1. Alan Fraser
Parkland Construction was charged with 17 workplace safety violations in the two and a half years before the death of Alan Fraser last year, the CBC reports. Fraser fell to his death while working on the roof of a six-storey building under construction in Clayton Park.
Four of the charges against Parkland related to the lack of guardrails or other fall-prevention measures. The company was fined a total of $4,400.
2. Savage defends tax break for billionaires
Halifax Mayor Mike Savage is defending the proposed change in the tax code to allow for a tax break targeted to benefit exactly one property owner: the Irving Shipyard. The CBC explains that:
The mayor says Irving argues their large new structure isn’t much good for anything but building ships — so the usual method of basing taxes on assessment will not work.
Well, gee, Wilson’s filling station on Pleasant Street isn’t much good for anything but pumping gas. The Rubber Duck car and dog wash isn’t much good for anything but washing cars and dogs. The Sambro fish plant isn’t much good for anything but gutting and processing fish. The Halifax Crematorium isn’t much good for anything but reducing our earthly remains to the dust from which they began. But all those places pay their fully assessed tax bill without getting a special cut rate from the mayor.
Savage went on to say that he’s frightened of the all-powerful Irvings, that if we don’t give them a tax break the billionaires will use their special all-powerful lawyers to file an all-powerful lawsuit to get an all-powerful judge to slap the city around a bit, and it’ll end up costing the city more than the tens of millions in tax revenue the shipyard will pay—to defend, ya know, a fair and consistently applied tax structure. I’m not buying it.
This looks like classic submissive politics: Billionaires say “jump,” and craven politicians ask “how high?”
Remember all the hype about the benefits the shipbuilding program is supposed to bring? So far we’ve committed $20 billion in federal tax dollars in order to fluff Stephen Harper’s war-mongering ego. We handed the Irvings $300 million in provincial tax dollars so Darrell Dexter would have fodder for a sole-sourced PR campaign pumping his own failed legacy. And now we’ve got Savage foregoing a reasonable and consistent application of the tax code, like he’s a slack-jawed Appalachian county commissioner bowing down before the coal mine owner.
Actually, that’s unfair. Perhaps the best film about Appalachian coal mines is John Sayles’ Matewan, about the United Mineworkers of America struggle to organize the Stone Mountain Coal mine just outside Matewan, West Virginia. The movie is about so much more, but Sayles also tells the story of how Matewan Mayor Cabell Testerman had his existential moment of crisis: was he going to be a stooge for the company, or was he going to be his own man? In the end, Testerman stood up to the company’s hired goons and, well, now we have weekends, minimum wage laws, workplace safety rules, and all the other good stuff the unions have brought us.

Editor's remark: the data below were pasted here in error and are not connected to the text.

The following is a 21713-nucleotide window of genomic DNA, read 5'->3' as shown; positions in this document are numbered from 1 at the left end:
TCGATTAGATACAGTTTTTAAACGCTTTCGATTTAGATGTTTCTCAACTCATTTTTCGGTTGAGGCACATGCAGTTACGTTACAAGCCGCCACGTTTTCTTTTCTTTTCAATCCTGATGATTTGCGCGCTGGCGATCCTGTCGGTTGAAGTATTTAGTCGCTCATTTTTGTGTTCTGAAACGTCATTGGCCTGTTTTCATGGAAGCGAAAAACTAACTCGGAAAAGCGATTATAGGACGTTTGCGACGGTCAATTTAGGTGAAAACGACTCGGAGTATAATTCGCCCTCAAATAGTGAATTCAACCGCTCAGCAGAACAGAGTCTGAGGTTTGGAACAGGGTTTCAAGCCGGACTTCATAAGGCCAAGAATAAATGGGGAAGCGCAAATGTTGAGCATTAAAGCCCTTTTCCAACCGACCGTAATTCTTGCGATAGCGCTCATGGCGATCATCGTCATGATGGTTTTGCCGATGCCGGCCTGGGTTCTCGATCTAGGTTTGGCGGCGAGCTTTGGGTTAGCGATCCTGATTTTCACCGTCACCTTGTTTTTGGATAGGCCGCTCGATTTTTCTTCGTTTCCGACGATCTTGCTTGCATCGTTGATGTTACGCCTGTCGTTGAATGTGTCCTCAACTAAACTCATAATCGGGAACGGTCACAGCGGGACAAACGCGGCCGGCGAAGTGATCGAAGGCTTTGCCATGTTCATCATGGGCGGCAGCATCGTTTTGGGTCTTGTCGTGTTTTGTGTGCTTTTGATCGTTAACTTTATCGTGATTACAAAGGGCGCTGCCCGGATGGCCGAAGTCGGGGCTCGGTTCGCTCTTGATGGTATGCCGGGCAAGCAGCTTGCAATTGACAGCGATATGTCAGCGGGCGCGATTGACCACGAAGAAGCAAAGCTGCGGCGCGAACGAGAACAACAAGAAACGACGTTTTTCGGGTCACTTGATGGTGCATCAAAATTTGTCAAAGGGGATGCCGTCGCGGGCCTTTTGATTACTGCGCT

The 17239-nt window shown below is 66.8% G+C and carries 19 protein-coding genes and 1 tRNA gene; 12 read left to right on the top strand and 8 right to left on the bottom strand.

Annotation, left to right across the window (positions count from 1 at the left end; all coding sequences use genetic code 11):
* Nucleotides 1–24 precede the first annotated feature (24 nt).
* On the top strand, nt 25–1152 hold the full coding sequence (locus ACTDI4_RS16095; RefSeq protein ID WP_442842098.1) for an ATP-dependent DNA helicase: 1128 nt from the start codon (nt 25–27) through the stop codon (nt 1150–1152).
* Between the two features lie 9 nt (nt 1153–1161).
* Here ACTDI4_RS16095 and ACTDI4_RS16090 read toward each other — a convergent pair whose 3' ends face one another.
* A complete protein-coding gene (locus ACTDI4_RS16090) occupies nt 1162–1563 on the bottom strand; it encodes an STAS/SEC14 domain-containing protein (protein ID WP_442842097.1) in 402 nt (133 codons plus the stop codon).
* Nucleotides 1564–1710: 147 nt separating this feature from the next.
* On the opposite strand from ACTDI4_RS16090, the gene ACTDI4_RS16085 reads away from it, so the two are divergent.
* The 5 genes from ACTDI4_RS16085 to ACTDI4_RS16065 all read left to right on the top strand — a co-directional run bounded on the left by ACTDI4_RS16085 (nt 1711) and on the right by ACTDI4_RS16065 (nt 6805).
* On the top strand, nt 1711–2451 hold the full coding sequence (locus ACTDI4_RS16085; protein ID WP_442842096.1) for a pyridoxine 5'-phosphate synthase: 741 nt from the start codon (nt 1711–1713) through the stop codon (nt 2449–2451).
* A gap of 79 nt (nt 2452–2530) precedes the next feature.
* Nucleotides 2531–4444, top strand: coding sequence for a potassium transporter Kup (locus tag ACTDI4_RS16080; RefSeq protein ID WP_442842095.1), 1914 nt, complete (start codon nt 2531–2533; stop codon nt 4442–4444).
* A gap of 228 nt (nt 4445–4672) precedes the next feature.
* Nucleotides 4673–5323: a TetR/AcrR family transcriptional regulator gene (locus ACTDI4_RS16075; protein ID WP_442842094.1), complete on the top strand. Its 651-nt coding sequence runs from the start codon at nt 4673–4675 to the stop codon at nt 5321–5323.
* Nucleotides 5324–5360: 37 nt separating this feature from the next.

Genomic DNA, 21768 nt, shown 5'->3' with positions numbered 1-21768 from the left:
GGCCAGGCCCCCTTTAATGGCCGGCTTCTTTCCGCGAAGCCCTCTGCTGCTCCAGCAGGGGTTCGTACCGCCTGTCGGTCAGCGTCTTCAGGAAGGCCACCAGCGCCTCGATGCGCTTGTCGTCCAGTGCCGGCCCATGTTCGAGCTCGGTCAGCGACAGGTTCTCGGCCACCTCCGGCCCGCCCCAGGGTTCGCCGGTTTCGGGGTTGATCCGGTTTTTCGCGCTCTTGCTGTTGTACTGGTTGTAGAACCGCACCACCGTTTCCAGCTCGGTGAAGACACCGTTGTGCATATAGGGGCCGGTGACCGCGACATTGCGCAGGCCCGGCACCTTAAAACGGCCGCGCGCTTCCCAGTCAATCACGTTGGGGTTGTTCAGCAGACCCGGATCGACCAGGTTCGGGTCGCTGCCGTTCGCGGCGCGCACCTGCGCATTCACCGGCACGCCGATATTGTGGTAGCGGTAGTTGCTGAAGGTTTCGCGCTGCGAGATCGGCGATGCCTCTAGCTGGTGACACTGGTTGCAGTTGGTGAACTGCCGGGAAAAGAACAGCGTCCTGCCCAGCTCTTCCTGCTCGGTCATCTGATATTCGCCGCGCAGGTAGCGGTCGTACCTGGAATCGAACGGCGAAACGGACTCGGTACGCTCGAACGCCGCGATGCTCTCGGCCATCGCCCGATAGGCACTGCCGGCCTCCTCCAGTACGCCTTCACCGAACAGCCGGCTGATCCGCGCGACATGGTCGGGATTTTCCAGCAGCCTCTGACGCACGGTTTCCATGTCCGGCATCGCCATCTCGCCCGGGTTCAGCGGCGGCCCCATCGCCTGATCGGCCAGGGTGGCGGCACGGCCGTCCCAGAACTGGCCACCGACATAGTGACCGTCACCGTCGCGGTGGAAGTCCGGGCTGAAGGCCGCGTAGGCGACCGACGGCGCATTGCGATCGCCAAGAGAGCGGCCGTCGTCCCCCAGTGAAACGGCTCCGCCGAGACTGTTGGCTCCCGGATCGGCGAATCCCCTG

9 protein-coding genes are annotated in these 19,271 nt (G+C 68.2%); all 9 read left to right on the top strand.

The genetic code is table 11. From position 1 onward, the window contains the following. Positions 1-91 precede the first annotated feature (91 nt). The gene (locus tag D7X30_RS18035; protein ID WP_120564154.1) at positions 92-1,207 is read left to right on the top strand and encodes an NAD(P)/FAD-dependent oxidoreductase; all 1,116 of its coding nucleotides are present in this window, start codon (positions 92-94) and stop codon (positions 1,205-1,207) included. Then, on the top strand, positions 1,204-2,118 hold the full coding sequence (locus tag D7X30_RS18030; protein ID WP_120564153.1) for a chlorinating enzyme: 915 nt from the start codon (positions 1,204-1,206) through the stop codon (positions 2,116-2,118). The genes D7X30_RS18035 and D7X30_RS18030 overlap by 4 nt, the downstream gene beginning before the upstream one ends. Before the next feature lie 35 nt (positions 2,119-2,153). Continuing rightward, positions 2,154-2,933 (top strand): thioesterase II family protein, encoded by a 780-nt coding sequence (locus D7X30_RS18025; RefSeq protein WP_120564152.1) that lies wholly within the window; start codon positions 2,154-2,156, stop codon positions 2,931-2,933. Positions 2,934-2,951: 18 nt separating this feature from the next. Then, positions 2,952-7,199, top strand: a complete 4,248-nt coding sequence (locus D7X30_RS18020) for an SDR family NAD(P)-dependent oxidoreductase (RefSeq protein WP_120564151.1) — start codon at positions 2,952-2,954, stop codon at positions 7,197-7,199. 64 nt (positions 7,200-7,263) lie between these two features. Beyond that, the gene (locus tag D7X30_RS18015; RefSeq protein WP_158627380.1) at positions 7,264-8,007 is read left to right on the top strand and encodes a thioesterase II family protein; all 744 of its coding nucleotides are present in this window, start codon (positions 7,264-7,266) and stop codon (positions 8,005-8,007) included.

Mike Savage is no Cabell Testerman.
Banal beer hooks up with banal clothing brand. Everyone will make millions.
Metro reporter Haley Ryan is being recognized with the Raymond Taavel Media award, for “her sensitive approach to issues of sexual orientation and gender identity, including stories of LGBTQ parenting and the murder of Raymond Taavel.”
Stephen Archibald shows us a collection of Halloween post cards from the early 20th century.
City council (1pm, City Hall)—See the full agenda here. I’ll be live-blogging the meeting via the Examiner’s twitter feed, @hfxExaminer.
Legislature sits (1-6pm, Province House)
The Internet: Do We Really Have No Privacy and Should We Just Get Over It? (Tuesday, 7:30pm, Scotiabank Theatre, Sobey Building)—Michael Geist, from the University of Ottawa, will talk about privacy on the internet.
Oil prices are falling. A lot. The falling prices fly in the face of all expectations. No one, left, right, centre, predicted this, and it’s hard to understand what’s going on and what the implications are for the global economy and for climate change. Journalist Andrew Nikiforuk, who may be the smartest and most informed person studying the energy industry, has written a good primer on the issue. It’s well worth the read.
In the harbour
(click on vessel names for pictures and more information about the ships)
Travestern to sea
The federal government is replacing the Princess of Acadia, the boat used for the Digby–Saint John ferry crossing, with the Blue Star Ithaki, a 12-year-old Greek ferry.
In the template I use for Morning File, I have some dummy text for this space that jokingly reads “navel gazing here,” so please forgive me for a bit of, well, navel gazing.
I’ve been working fairly intensely on something for the last week. I never know how these things will go, whether the time and effort put into it will result in anything at all, or if the end product will be of any interest to readers. We’ll see, I guess. Maybe it’ll be published later today, maybe tomorrow, maybe never if the lawyers throw a fit. But because I’ve devoted so much time to it, other things have fallen by the wayside, including answering a lot of email and writing a council preview. I’m terribly sorry about both, and I’ll try to catch up soon.
Moving forward, I have some plans to address these time and workload issues, but of course implementing those plans also takes time. It’s the curse of a small business owner.